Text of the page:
Hacker family’s dedication to people in Naperville senior complex helps make apartments feel like home | #hacking | #cybersecurity | #infosec | #comptia | #pentest | #hacker

As the Martin Avenue Apartments complex celebrates its 50th anniversary this month, I met the family who has been at the heart of the organization for most of that time.

Involved in both management and maintenance, three generations of the Hacker family have worked tirelessly to provide a special level of care to its lower-income senior residents.

The connection began in 1988 when builder Mike Hacker and his dad, Adolf, were called in to do some painting. It grew from there and now Mike’s son, Tony, is the property manager.

Originally 122 apartments, the complex now boasts 190 thanks to a new building contructed in 2020. Units are either 350 or 450 square feet, and range in size from studios to two bedrooms.

“We do everything we can to make the apartments as nice as possible,” said Mike, who works alongside his brother David. Pointing at Tony, who serves as their boss, Tony, he joked: “This guy is a pain because he looks for cracks and comes up with little things.”

Mike’s wife, Ann, takes care of the Martin Avenue’s billing.

“There hasn’t been a holiday that we haven’t been called away on some kind of emergency, but it is what it is,” Mike said. “We have a great association with the building.”

It’s the family camaraderie that helps to create a welcoming atmosphere at the complex, which is located at Martin Avenue and West Street, facing Knoch Park on two sides.

Tony has been working for Evergreen Property Management since 2009, when he began as assistant manager. But his association with Martin Avenue goes back far before then.

“I worked for my dad doing maintenance since I could remember,” he said. “I started (here) when I was in middle school and then when I was able to drive, I would drive here after school. I helped paint apartments for new tenants and did repairs. We liked working for dad and doing the work.”

The family takes a lot of pride in their work, Tony said.

“We work as if it was our own house,” he said. “When you have a board of directors that are supportive, it makes it more enjoyable. We don’t want apartments just to look nice, we want them to be the best place in Naperville for (the tenants) to live.”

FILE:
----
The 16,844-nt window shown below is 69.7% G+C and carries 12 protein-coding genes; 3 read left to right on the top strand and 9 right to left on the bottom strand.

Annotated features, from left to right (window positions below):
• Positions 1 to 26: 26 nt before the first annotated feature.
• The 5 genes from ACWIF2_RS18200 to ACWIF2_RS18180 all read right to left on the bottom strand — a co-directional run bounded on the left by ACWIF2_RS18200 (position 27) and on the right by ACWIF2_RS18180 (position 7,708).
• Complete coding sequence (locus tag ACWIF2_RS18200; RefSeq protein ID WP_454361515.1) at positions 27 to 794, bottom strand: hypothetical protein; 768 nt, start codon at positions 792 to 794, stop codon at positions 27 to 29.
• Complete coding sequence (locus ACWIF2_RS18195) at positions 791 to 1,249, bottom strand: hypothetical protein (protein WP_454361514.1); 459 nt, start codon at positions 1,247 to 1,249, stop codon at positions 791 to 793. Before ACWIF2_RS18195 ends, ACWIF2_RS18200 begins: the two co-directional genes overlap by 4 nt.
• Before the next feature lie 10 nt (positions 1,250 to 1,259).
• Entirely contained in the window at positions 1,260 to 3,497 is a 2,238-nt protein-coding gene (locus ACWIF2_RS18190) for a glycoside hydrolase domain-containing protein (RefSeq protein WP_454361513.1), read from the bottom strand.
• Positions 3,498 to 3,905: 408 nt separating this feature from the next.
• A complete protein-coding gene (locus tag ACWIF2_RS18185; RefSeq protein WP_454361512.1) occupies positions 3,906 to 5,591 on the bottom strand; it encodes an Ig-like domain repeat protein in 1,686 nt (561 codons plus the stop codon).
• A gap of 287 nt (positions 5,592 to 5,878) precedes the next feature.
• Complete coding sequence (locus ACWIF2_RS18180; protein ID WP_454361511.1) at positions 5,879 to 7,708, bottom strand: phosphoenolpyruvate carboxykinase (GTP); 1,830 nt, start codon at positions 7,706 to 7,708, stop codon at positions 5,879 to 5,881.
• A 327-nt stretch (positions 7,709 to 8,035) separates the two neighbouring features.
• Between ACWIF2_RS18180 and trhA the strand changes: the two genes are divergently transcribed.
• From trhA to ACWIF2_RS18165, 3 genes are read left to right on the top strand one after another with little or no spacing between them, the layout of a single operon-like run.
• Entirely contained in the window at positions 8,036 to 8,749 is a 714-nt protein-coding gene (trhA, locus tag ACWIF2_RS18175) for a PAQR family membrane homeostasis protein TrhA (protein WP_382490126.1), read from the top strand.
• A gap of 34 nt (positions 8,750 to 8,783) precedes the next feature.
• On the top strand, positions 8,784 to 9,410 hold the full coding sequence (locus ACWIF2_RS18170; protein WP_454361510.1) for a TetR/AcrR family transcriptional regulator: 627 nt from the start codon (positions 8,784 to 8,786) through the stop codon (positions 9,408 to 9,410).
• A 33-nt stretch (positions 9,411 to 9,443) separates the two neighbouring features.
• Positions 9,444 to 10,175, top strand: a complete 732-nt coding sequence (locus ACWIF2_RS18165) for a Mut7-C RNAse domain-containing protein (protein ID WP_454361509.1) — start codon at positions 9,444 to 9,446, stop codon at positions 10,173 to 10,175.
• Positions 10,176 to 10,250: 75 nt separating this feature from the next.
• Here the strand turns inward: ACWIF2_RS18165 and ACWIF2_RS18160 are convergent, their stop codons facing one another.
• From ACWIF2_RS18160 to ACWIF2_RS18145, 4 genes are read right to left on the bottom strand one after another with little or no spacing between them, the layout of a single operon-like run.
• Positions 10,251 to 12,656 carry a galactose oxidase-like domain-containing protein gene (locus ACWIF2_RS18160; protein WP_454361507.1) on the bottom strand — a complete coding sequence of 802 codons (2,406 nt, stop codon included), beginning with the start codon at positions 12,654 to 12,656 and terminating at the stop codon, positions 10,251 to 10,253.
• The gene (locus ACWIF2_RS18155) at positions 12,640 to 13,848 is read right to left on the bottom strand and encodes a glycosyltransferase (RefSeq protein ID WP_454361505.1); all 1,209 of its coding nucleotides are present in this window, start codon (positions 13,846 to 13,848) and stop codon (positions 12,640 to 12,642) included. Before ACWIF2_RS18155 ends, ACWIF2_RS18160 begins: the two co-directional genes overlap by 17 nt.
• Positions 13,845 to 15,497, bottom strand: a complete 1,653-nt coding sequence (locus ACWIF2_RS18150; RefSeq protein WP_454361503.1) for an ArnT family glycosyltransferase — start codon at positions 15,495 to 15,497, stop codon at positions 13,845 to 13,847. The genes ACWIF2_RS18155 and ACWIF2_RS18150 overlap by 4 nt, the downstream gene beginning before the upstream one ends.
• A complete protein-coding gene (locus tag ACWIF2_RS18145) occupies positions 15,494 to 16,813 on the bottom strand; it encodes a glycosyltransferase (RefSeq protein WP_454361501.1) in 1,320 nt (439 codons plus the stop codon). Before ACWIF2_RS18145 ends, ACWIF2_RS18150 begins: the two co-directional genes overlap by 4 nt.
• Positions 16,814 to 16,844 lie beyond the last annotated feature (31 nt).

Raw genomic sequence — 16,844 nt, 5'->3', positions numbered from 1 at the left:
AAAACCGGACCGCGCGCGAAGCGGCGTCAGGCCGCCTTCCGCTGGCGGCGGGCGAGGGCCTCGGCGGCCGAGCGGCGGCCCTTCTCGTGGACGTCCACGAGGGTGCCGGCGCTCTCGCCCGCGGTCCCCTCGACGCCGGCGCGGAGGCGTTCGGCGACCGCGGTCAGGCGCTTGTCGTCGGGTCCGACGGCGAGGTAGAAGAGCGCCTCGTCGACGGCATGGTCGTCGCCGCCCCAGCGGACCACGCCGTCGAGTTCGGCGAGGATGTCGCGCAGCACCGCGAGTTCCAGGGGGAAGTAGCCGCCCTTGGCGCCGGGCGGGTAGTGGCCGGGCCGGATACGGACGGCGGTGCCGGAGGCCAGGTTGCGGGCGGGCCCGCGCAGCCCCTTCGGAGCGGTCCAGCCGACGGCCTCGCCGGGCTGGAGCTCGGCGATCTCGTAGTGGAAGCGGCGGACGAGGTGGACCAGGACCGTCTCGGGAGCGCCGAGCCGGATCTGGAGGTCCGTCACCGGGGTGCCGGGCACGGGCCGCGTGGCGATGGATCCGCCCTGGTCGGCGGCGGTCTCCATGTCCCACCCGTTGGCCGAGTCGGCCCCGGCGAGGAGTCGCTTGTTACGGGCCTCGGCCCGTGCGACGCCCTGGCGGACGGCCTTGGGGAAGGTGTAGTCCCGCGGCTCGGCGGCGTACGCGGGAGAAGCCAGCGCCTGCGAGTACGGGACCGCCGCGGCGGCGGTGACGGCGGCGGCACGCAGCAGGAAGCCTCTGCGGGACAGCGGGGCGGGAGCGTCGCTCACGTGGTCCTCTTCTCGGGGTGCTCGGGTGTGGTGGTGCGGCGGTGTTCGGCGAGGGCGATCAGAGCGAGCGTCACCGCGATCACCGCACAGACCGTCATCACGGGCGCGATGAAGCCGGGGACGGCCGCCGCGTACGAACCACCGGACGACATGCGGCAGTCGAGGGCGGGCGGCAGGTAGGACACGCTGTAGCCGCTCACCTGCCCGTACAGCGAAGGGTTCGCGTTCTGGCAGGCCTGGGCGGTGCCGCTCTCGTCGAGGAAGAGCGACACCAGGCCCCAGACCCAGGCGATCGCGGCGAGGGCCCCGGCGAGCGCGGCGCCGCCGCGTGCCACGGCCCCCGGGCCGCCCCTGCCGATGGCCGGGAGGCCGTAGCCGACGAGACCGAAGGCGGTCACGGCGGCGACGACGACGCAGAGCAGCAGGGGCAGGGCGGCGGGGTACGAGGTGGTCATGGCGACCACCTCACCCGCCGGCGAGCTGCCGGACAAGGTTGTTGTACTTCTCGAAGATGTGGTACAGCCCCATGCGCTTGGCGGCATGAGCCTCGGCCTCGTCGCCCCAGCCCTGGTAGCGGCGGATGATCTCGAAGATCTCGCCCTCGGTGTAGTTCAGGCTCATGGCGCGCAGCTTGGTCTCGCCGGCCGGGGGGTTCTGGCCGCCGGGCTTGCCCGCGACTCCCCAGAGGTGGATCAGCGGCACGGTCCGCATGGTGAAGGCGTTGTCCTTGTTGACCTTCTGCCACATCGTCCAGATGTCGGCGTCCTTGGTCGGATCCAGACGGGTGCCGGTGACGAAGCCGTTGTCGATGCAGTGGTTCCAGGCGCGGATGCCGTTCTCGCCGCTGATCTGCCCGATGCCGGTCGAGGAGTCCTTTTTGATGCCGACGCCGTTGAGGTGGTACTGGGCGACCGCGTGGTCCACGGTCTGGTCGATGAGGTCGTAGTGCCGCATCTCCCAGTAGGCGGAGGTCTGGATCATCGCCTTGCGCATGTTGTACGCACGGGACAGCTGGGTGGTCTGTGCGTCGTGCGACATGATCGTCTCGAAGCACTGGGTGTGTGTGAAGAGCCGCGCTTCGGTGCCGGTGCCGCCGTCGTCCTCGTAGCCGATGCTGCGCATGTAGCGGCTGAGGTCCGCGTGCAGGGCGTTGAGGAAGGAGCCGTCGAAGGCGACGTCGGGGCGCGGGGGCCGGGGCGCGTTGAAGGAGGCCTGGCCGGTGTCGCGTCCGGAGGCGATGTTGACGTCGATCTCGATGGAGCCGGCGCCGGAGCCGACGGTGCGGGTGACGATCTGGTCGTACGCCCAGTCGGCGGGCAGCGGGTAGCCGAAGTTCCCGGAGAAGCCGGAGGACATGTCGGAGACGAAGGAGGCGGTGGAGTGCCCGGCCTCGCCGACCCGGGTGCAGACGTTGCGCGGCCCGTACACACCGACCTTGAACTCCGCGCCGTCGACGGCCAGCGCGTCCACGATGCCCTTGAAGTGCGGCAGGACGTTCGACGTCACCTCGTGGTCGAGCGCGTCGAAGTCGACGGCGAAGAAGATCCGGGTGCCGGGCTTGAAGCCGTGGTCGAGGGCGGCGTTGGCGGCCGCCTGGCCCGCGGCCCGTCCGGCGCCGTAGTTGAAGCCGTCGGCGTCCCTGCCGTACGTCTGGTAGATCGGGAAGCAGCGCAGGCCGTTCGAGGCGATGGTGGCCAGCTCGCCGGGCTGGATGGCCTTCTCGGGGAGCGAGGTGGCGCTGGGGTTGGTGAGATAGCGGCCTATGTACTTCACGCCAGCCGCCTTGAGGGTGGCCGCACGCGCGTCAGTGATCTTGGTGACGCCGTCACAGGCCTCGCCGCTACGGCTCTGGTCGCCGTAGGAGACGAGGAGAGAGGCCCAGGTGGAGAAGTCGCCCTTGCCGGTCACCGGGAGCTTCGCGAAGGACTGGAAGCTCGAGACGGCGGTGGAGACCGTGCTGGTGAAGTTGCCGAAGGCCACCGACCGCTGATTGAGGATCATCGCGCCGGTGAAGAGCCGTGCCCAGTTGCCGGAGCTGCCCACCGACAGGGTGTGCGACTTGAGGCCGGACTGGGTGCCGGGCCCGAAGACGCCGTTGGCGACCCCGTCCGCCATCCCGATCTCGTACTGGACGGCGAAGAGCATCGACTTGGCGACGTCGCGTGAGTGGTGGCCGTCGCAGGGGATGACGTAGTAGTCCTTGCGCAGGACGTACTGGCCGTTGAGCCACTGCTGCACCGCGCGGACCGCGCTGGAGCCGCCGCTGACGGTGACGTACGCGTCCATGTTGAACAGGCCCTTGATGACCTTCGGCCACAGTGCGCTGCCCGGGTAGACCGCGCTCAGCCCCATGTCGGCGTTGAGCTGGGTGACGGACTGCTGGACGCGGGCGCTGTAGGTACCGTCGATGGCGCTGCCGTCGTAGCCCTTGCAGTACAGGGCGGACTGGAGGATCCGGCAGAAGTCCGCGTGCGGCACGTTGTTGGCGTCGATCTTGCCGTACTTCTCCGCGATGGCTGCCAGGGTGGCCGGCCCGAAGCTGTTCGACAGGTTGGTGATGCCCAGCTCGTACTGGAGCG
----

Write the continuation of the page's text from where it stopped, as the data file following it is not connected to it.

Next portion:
It’s very different managing a senior facility to one for all ages, he said.

“The tenants are here all day. I have tons of opportunities to interact,” he said. “We are part of their day. It’s unusual to get a job like this. We see the same people every day. They have good and bad days.”

For Mike, there’s another difference.

“At the beginning, I saw everybody like they were a bunch of grandparents. Now I am more close to their age,” he said. “I respect them. No one has lived here longer than we have worked here. Unfortunately, we don’t get to know them at the greatest time of their lives. I have compassion for them. When you start to fail or you lose someone, it’s sad.

“We have crabby people. You get to learn who you can joke with. My boys have learned how to deal with people of this age, they’re not scary people. There’s a level of respect and most people are really nice to my boys.”

Tony says he believes the family connection is a positive one.

“I imagine it makes an effect on the residents having a family working here. It must rub off,” he said. “We see it like a second home. I’m here as much as I am my home. We get to know these people and eventually they get to know that we’re related.”

Over the years, Tony has noticed one change.

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“There’s definitely a sense that the need for affordable senior housing is increasing,” he said. “There are less options out there for them. Places like this do not exist for them. There’s still a lot of need. We get calls every day. From what we are seeing the need will increase.”

Martin Avenue Apartments is owned by the nonprofit Naperville Elderly Homes Inc. Executive Director Mary Kerbs says they are so grateful to the Hacker family that in 2021 they honored them by naming their community after them.

“We feel what they do goes a long way. It puts the heart in the organization,” she said. “The care the residents receive is evident and they always go the extra mile.”

Martin Avenue may be a place for lower-income seniors to live, but that doesn’t mean residents aren’t treated with the respect they deserve.

“We want to create a family feel here,” Kerbs said. “One resident, a retired physics professor who had lived around the world, said he was feeling very lonely before moving here. Now it feels like he’s part of a larger family.”

Hilary Decent is a freelance journalist who moved to Naperville from England in 2007.

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